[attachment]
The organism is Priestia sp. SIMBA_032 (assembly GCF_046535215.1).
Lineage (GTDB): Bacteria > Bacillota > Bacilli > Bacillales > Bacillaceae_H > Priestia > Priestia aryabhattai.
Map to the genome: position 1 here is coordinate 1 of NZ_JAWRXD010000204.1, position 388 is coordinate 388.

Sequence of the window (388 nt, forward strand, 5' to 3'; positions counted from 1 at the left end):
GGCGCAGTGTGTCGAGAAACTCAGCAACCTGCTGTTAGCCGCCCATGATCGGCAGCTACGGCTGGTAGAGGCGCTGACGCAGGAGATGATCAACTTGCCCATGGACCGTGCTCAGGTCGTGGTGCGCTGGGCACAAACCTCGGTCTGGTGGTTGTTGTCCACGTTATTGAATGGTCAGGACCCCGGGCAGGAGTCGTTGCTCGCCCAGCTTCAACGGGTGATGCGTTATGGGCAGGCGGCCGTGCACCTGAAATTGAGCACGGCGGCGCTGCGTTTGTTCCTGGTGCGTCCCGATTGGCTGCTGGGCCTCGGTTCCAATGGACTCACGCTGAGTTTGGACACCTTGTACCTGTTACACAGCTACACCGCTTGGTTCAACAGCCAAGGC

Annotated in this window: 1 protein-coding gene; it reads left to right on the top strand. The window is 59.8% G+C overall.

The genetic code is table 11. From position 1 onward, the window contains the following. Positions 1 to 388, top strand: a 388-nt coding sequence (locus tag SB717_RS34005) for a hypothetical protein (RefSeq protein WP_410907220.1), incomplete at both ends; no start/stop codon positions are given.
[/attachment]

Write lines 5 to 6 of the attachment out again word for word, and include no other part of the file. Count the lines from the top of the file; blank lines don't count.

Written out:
GGCGCAGTGTGTCGAGAAACTCAGCAACCTGCTGTTAGCCGCCCATGATCGGCAGCTACGGCTGGTAGAGGCGCTGACGCAGGAGATGATCAACTTGCCCATGGACCGTGCTCAGGTCGTGGTGCGCTGGGCACAAACCTCGGTCTGGTGGTTGTTGTCCACGTTATTGAATGGTCAGGACCCCGGGCAGGAGTCGTTGCTCGCCCAGCTTCAACGGGTGATGCGTTATGGGCAGGCGGCCGTGCACCTGAAATTGAGCACGGCGGCGCTGCGTTTGTTCCTGGTGCGTCCCGATTGGCTGCTGGGCCTCGGTTCCAATGGACTCACGCTGAGTTTGGACACCTTGTACCTGTTACACAGCTACACCGCTTGGTTCAACAGCCAAGGC

Annotated in this window: 1 protein-coding gene; it reads left to right on the top strand. The window is 59.8% G+C overall.